The battle against Nakasura

Unable to bear the tyranny of the demon, the celestial beings pleaded with Lord Krishna to save them from his torture. But Naraka had a boon that he would face death only at the hands of his mother Bhudevi. So, Krishna asks his wife Sathyabhama, the reincarnation of Bhudevi, to be his charioteer in the battle with Naraka.

When Krishna fell unconscious after being hit by an arrow of Naraka, Sathyabhama takes the bow and aims the arrow at Naraka, killing him instantly.

It is said Lord Krishna had an oil bath to rid himself off the blood spattered on his body when Naraka was killed. Thus, It is customary for hindus to take a oil-bath before sunrise on this day.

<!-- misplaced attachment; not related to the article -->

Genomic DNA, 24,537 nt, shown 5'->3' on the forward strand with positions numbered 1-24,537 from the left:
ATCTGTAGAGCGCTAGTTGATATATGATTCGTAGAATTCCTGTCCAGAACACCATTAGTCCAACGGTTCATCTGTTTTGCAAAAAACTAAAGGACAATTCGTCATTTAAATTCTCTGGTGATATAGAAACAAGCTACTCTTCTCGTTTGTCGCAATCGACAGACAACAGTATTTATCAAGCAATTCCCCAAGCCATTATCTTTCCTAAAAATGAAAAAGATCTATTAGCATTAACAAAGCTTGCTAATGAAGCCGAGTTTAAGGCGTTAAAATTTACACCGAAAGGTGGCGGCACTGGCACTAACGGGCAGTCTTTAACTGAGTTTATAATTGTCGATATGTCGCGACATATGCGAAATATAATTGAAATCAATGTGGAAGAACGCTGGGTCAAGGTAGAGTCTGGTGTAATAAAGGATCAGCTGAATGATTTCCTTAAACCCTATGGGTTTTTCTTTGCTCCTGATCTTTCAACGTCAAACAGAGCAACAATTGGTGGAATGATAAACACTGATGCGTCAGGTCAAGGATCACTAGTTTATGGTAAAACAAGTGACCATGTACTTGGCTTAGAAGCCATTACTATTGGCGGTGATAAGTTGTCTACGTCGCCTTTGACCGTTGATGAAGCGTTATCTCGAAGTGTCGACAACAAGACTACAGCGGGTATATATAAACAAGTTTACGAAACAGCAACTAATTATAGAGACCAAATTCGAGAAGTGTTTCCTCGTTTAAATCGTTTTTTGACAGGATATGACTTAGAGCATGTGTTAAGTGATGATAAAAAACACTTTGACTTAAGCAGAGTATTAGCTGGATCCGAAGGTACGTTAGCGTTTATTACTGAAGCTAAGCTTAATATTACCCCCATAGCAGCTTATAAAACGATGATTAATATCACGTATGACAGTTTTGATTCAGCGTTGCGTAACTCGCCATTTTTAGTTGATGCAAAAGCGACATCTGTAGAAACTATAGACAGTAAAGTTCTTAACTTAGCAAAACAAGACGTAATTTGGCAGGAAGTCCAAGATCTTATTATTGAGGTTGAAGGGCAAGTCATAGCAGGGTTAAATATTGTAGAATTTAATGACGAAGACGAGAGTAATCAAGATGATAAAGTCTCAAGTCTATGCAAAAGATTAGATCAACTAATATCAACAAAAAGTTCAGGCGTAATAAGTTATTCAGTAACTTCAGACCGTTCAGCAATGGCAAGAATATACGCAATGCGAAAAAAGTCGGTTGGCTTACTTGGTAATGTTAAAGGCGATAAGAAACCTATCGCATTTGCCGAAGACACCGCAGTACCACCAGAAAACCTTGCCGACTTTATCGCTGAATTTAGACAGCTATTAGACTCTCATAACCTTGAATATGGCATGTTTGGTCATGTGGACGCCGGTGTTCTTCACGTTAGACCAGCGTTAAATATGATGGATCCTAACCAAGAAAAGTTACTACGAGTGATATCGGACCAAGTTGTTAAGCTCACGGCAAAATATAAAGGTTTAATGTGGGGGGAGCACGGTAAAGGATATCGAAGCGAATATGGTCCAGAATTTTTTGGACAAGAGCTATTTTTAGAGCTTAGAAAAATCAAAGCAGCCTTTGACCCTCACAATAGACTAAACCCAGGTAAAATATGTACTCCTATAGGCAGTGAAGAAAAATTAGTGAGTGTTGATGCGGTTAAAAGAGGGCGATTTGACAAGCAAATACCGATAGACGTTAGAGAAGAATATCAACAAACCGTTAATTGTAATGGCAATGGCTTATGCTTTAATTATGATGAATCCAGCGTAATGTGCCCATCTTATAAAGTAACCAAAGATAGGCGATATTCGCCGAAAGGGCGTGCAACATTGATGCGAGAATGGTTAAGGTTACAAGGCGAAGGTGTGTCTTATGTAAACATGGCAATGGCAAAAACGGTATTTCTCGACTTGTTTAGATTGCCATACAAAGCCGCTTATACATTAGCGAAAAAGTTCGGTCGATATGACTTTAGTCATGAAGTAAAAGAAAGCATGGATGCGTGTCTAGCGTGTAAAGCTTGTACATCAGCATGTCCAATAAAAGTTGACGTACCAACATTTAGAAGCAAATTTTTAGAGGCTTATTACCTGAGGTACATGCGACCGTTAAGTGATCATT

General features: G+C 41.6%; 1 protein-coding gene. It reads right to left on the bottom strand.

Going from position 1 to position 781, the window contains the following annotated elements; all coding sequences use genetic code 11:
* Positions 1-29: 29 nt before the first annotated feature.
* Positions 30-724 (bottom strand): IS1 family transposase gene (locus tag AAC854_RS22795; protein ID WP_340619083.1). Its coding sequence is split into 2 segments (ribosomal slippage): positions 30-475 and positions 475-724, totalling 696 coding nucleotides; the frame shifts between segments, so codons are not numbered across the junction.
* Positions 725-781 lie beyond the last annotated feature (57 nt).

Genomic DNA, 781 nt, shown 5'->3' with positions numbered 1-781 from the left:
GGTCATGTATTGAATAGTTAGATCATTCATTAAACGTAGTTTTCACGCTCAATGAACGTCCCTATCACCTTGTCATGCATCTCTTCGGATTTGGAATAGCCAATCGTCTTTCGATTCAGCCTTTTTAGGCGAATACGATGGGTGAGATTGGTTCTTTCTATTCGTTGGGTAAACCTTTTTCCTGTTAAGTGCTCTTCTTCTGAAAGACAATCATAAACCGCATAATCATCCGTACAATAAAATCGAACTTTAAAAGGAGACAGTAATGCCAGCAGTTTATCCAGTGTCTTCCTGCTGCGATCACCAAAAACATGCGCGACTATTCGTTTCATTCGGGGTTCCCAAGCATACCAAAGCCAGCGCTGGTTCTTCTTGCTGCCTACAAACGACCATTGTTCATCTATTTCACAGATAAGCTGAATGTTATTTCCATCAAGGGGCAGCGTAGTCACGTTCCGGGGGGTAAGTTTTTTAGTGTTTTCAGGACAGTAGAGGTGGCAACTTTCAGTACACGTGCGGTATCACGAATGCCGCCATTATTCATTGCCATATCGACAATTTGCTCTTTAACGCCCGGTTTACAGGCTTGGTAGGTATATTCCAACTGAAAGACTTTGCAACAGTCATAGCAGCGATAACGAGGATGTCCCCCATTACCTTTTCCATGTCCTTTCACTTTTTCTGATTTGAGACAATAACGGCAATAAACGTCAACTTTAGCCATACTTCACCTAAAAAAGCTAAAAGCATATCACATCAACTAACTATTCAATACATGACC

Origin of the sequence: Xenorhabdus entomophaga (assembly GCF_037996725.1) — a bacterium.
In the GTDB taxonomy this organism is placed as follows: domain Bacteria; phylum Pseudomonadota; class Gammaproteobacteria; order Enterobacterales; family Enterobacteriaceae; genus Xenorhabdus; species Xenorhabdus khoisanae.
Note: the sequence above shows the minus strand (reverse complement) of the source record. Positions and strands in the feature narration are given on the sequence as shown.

Day 3 – Diwali, the day of the new moon

This is the Diwali holiday proper, and the most important day.

Hindus buy sugar cane on Diwali day signifying abundance and prosperity

On the very morning of Diwali, the faithful buy sugar canes that they will place at the entrance of their house or around the altar dedicated to Lakshmi. They symbolize abundance and prosperity.

The whole house is cleaned to welcome the goddess Lakshmi. Men and women put on new clothes and women wear new jewellery.

Tray of offerings for the goddess Lakshmi

A puja (ritual) to Lakshmi is performed in the evening and oil lamps are lit inside the house and all round the outside.

Altar dedicated to Lakhmi during Diwali

Gifts and sweetmeats are exchanged to strengthen bonds with friends and family.

Sweets are an integral part of Diwali. During this festival, we don’t look at the expense when it comes to sweets and we don’t worry about extra pounds after the holidays!